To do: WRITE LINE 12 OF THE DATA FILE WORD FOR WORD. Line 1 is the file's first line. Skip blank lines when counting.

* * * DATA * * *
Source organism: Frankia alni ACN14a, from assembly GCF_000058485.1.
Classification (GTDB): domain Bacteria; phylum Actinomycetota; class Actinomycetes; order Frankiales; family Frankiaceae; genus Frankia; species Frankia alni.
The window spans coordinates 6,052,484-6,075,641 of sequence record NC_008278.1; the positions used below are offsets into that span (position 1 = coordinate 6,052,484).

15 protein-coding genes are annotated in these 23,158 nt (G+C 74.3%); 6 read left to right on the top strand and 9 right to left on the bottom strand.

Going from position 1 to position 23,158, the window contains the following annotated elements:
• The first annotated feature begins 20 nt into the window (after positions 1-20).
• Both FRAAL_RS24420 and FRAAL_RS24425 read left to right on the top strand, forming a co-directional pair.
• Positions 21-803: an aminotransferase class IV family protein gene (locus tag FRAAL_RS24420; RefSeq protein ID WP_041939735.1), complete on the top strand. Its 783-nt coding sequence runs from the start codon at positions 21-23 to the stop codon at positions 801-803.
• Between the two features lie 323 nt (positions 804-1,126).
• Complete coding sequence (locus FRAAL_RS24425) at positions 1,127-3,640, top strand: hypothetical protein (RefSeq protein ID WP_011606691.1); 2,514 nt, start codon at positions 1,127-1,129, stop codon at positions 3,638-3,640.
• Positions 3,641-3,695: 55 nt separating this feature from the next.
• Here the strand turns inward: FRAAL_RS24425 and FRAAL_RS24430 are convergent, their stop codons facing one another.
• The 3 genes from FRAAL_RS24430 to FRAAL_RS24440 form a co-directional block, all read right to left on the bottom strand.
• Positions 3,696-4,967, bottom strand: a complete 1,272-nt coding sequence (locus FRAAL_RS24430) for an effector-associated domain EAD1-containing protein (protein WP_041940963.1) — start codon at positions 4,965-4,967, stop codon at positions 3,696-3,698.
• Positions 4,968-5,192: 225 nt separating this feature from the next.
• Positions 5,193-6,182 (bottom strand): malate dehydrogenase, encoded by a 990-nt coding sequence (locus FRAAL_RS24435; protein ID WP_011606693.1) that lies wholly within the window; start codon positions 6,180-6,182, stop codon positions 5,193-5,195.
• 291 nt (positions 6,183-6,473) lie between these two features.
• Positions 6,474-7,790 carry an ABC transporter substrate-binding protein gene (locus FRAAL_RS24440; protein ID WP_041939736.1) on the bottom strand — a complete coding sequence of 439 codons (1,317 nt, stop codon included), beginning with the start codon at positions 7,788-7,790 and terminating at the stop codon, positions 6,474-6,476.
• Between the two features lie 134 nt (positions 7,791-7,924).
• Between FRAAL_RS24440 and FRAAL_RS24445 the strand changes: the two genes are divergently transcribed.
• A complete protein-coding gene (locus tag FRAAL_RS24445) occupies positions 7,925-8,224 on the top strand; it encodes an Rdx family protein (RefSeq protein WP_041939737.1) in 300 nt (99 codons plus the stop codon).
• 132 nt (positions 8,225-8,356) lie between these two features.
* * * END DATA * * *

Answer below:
• Here the strand turns inward: FRAAL_RS24425 and FRAAL_RS24430 are convergent, their stop codons facing one another.